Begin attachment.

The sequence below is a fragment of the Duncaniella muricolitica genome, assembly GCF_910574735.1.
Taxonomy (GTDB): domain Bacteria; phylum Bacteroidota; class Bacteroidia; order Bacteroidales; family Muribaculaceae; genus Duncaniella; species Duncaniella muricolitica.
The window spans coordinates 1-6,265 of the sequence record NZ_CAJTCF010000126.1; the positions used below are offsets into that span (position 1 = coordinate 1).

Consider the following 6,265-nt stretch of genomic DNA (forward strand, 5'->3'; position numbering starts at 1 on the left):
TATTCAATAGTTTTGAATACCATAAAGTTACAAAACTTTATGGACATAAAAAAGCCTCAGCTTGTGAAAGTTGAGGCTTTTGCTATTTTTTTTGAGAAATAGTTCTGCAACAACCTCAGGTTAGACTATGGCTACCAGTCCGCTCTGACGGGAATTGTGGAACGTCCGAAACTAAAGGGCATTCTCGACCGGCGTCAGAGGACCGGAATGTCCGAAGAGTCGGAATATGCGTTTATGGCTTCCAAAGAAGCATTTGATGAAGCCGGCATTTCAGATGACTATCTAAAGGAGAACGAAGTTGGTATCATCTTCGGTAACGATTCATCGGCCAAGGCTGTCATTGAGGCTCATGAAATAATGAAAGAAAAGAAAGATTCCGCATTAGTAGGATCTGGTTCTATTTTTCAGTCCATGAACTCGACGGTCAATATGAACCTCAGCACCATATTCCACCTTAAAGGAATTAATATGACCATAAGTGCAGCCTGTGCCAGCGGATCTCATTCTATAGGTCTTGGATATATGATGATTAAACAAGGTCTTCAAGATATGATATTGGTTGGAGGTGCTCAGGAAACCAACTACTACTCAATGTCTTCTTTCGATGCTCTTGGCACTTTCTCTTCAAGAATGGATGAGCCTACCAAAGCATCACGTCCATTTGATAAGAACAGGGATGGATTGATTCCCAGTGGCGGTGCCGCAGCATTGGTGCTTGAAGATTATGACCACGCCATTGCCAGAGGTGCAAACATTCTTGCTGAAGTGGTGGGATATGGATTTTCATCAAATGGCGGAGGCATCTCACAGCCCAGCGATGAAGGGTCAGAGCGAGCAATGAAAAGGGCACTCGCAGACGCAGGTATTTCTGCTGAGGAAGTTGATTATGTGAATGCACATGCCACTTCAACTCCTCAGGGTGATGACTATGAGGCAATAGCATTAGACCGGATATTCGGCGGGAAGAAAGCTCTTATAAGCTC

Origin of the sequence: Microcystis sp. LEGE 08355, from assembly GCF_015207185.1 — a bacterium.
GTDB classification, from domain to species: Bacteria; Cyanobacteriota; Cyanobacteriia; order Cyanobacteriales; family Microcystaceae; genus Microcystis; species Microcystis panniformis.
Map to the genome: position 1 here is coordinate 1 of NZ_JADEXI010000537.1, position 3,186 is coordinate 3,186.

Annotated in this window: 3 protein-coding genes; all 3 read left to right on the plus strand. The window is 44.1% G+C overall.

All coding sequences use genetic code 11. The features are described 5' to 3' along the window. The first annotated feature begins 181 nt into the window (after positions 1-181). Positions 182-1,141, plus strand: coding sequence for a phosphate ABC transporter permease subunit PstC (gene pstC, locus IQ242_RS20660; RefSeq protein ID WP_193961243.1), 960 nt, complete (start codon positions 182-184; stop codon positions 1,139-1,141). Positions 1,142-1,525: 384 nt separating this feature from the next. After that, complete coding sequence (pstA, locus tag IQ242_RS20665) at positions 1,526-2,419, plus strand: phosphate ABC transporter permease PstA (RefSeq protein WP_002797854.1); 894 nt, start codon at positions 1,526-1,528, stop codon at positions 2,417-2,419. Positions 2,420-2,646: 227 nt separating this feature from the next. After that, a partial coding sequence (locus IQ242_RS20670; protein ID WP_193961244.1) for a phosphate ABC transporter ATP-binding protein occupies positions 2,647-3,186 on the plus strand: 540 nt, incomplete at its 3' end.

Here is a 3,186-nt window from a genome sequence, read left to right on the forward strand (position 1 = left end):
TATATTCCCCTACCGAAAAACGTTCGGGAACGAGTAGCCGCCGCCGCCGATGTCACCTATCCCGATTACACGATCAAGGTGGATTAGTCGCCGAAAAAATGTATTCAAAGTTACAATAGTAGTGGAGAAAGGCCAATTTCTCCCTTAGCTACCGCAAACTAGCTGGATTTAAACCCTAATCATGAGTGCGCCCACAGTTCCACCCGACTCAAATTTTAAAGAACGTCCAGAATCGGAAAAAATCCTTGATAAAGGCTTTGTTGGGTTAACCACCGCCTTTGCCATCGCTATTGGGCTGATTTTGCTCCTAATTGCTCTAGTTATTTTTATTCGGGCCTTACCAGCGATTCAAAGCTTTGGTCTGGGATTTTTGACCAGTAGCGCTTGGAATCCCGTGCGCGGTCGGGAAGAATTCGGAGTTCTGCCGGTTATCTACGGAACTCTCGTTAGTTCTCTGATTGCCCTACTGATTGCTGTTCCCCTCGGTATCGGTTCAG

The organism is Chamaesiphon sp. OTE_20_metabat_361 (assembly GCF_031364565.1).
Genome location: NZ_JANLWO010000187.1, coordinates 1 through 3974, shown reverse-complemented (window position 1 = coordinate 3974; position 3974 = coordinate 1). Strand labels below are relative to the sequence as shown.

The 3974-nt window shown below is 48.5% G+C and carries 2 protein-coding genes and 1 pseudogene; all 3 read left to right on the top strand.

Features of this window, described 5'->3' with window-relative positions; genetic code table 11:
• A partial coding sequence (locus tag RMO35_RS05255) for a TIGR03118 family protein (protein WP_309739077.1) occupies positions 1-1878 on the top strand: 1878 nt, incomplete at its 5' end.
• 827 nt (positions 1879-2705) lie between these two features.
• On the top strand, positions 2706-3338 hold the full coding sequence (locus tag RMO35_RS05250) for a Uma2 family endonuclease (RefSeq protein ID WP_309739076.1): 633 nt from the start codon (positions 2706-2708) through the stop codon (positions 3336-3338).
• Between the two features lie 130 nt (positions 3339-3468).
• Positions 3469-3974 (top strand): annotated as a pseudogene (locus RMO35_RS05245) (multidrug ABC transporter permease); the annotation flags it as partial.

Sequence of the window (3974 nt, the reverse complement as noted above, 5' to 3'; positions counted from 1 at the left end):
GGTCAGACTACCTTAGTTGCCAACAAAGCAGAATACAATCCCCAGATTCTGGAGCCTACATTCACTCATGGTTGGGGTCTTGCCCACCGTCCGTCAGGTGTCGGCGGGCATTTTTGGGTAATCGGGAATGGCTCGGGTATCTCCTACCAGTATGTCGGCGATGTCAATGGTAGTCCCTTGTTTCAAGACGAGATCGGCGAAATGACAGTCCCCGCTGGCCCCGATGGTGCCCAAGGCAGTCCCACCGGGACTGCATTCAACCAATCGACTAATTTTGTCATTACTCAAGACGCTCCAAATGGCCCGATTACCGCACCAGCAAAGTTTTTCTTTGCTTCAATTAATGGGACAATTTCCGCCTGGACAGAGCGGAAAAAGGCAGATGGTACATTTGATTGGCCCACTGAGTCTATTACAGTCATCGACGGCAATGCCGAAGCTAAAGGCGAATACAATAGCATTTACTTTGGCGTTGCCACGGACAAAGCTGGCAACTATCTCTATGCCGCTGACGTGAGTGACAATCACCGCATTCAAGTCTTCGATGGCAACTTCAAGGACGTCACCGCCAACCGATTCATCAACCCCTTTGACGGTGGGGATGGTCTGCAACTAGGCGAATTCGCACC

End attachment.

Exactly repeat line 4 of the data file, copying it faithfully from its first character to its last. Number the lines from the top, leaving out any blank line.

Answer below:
Consider the following 6,265-nt stretch of genomic DNA (forward strand, 5'->3'; position numbering starts at 1 on the left):